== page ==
Upgrade advice for home theatre...... [Archive] - Audio & Video Forums


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05-25-2006, 10:22 AM
my settup:

Sony 50" grand wega proj. lcd hdtv
sony str da-1es
xbox 360
panasonic prog. scan dvd player
paradigm monitor 70p -fronts
paradigm cc-70 -center
paradigm titans -surround
svs 20-39 cs-plus sub
mackie m-1400i amp (2x500 watts @ 4 ohms powering sub)

Some questions:

1. what would be the next best upgrade for ym HT system, I was thinkin an upgrade to a Paradigm CC-370 center channel, or even the C-5 Signature center.

2. If i did upgrade to a center channel, would it be feasible to run the center channel off the extra channel on ym mackie amp instead of my receiver?

3. Any other suggestions for my growing HT greatly appreciated.


05-25-2006, 12:31 PM
How about tools for optimizing your gear. Do you own an SPL meter, DVE or similar calibration disc? Room treatment maybe. Is your sub in the perfect spot?

Just some small suggestions.

05-25-2006, 02:13 PM
Forget about upgrading the center speaker by itself. The continuity of the front soundstage relies on a timbral match between the center speaker and main speakers. If the tonal characteristics for the new center speaker significantly deviate from the mains, then it will detract from the more seamless front soundstage that you would ideally want. If you upgrade the center speaker, then you will also want to look into upgrading the main speakers in order to maintain the timbre matching (provided that you currently use a center speaker that properly timbre matches with the mains).

As L.J. said, the best upgrade you can make is to simply make sure that you've optimized the equipment that you already own. This would include level matching the speakers with a SPL meter and test DVD (the posters on this board generally recommend setting the subwoofer 4 to 8 db higher than the mains), and making sure that the distances and/or delay timing on your receiver setup is correct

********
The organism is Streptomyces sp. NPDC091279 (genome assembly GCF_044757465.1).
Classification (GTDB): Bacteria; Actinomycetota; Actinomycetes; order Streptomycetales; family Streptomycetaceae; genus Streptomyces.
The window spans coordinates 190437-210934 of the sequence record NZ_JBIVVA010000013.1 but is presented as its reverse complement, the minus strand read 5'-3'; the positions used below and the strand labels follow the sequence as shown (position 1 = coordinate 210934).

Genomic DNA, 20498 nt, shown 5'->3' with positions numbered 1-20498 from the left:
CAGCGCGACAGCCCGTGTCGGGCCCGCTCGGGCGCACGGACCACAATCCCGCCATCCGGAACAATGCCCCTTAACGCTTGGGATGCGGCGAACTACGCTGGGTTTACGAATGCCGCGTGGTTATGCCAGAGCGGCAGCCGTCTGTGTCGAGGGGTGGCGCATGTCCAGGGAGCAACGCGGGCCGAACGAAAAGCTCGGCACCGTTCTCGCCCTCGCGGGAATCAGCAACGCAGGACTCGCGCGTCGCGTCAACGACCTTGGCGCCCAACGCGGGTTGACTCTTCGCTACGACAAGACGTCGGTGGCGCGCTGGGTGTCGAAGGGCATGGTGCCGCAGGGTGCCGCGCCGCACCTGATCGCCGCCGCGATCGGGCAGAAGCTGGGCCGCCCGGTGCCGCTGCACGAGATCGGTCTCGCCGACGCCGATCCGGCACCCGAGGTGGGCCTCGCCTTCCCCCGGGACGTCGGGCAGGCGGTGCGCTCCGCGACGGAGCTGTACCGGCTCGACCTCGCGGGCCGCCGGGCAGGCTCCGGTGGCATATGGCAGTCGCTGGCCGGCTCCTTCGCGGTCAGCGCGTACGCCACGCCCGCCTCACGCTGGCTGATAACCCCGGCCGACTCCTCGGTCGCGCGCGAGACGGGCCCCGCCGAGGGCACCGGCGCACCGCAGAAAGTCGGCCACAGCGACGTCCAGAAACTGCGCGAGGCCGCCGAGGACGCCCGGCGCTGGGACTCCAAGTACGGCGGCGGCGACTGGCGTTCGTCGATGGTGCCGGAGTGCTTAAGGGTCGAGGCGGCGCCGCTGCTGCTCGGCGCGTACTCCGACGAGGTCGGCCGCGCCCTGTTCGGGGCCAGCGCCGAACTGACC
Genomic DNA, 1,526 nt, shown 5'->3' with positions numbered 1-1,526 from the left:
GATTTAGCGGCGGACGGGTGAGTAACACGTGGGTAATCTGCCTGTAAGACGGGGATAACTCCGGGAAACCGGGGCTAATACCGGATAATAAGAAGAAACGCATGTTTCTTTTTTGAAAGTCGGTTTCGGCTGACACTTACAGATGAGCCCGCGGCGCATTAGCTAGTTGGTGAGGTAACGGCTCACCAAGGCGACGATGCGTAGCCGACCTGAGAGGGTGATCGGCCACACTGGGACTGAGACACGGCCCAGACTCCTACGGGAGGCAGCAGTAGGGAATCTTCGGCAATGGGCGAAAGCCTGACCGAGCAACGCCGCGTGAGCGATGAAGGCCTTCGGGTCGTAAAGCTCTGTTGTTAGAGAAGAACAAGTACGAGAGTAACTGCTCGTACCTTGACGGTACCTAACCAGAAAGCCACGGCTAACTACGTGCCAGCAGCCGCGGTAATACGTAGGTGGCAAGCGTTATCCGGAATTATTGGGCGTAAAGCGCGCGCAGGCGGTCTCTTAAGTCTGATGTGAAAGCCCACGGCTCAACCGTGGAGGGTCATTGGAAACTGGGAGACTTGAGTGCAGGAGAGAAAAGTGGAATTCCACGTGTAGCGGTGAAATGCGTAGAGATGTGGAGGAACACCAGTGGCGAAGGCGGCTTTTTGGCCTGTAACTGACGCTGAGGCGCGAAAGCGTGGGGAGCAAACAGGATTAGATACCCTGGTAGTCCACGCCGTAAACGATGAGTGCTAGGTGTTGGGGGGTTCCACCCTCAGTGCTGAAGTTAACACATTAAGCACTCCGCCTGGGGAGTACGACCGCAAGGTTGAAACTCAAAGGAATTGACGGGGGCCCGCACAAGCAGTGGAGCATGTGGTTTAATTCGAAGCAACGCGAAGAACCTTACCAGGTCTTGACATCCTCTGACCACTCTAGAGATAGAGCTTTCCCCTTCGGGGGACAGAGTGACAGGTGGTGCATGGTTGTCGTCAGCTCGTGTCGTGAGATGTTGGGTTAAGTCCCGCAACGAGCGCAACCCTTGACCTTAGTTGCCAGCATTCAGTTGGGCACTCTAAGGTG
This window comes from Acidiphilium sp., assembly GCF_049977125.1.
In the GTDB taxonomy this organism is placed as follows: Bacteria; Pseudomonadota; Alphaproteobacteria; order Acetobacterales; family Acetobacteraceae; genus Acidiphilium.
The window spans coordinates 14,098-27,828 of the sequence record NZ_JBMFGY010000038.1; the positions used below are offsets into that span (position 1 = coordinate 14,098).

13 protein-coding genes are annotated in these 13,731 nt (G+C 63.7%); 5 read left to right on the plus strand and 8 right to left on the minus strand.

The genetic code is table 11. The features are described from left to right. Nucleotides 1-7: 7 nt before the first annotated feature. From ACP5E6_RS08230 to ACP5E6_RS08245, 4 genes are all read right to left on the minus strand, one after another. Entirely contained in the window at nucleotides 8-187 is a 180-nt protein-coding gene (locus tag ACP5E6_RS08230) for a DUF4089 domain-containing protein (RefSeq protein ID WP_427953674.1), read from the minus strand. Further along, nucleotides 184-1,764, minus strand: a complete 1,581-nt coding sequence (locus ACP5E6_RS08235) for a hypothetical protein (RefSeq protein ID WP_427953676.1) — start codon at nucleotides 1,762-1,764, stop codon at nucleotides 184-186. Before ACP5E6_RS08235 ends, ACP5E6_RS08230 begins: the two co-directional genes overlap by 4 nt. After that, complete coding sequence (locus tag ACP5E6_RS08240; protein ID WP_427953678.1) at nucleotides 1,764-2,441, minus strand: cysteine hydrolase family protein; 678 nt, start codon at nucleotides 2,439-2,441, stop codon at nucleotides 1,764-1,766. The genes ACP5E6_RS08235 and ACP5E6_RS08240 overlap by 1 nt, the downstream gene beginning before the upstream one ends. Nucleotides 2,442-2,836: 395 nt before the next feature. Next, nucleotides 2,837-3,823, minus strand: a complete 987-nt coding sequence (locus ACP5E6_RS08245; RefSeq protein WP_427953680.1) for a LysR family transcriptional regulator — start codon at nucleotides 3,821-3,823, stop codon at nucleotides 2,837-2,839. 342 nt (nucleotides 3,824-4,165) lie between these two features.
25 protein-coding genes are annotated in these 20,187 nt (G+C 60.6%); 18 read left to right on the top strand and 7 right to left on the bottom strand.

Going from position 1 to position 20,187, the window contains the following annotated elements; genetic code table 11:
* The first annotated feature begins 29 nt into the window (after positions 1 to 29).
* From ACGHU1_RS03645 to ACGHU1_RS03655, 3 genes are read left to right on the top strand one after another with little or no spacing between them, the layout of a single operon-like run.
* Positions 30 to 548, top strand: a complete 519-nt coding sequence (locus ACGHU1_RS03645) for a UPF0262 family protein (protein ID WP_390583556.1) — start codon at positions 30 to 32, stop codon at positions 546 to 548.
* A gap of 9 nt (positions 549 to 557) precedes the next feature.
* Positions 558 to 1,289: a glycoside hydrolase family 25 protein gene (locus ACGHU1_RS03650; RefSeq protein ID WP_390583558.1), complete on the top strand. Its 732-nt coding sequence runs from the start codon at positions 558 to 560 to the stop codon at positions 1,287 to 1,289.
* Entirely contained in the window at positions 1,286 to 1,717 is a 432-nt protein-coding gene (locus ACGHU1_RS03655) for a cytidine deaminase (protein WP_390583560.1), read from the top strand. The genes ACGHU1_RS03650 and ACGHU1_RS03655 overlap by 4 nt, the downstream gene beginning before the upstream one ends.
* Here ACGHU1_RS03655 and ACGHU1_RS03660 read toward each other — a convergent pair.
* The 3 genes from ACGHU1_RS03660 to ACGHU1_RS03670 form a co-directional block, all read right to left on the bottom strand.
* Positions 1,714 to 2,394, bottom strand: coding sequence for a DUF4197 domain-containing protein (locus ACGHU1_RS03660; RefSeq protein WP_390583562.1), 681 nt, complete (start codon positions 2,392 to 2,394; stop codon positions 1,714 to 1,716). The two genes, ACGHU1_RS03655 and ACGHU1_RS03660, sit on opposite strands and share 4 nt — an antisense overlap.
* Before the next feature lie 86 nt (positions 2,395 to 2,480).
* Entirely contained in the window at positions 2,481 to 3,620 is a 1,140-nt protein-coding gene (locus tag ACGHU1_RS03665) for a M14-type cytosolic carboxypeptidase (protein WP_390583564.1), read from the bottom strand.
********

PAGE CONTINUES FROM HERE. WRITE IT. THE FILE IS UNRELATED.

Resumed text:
Another important step entails aligning the speakers to make the surround imaging more seamless. The diagram below shows the ITU reference alignment, and this is a good place to start. You should also experiment with raising the surround speakers (Dolby recommends 2' above ear level, I've found that about 1' works well), and position them so that they are pointed directly at one another (this is another one of Dolby's recommendations).


You should also look at your room acoustics. Do you have a lot of exposed hard surfaces? When you clap your hands, do you hear a lot of reverberation? If you answered yes, then you should take steps to deaden the echoes in your room and/or break up the first reflections. Simple things like using a thick rug on the floor, relocating cushy furniture into your room, putting cloth coverings on the wall, will help to reduce the slap echo in your room and make the sound more coherent. Putting bookshelves (with books of varying heights and widths) along the sidewalls or on the backwall can break up the reflected sounds and smooth out the overall sound. More advanced approaches would include a RTA analysis of your room acoustics, and installing acoustic panels and/or corner bass traps.

Lastly (and perhaps most important), you want to smooth out the bass response as much as possible. The room will create boundary effects that cause the bass to sound anemic at some frequencies, and unbearably boomy at others. Fixing these problems involves repositioning the subwoofer, and using a parametric equalizer to dial down any boomy peaks that your room is causing. A parametric equalizer will set you back as little as $100, and likely do more to improve your sound quality than any center speaker swapouts will.